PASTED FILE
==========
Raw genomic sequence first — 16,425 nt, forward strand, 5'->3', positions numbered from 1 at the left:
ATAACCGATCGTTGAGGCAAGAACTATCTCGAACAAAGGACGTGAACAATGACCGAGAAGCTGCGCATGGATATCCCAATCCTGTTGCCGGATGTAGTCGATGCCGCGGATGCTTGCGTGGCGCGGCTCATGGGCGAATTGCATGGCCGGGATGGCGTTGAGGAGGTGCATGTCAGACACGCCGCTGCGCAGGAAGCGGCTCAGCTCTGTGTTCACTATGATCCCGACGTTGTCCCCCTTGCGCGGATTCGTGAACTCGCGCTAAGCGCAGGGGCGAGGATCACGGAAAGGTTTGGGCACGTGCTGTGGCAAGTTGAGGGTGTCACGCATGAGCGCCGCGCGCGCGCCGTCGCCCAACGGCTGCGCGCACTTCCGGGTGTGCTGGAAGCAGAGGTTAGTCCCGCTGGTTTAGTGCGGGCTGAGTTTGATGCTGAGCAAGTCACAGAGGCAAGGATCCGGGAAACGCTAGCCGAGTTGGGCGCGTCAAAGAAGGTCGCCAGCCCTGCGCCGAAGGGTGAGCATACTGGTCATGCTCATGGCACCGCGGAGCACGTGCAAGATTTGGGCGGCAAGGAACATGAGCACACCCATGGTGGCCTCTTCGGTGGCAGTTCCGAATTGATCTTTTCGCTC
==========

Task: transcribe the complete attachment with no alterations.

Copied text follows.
Raw genomic sequence first — 16,425 nt, forward strand, 5'->3', positions numbered from 1 at the left:
ATAACCGATCGTTGAGGCAAGAACTATCTCGAACAAAGGACGTGAACAATGACCGAGAAGCTGCGCATGGATATCCCAATCCTGTTGCCGGATGTAGTCGATGCCGCGGATGCTTGCGTGGCGCGGCTCATGGGCGAATTGCATGGCCGGGATGGCGTTGAGGAGGTGCATGTCAGACACGCCGCTGCGCAGGAAGCGGCTCAGCTCTGTGTTCACTATGATCCCGACGTTGTCCCCCTTGCGCGGATTCGTGAACTCGCGCTAAGCGCAGGGGCGAGGATCACGGAAAGGTTTGGGCACGTGCTGTGGCAAGTTGAGGGTGTCACGCATGAGCGCCGCGCGCGCGCCGTCGCCCAACGGCTGCGCGCACTTCCGGGTGTGCTGGAAGCAGAGGTTAGTCCCGCTGGTTTAGTGCGGGCTGAGTTTGATGCTGAGCAAGTCACAGAGGCAAGGATCCGGGAAACGCTAGCCGAGTTGGGCGCGTCAAAGAAGGTCGCCAGCCCTGCGCCGAAGGGTGAGCATACTGGTCATGCTCATGGCACCGCGGAGCACGTGCAAGATTTGGGCGGCAAGGAACATGAGCACACCCATGGTGGCCTCTTCGGTGGCAGTTCCGAATTGATCTTTTCGCTC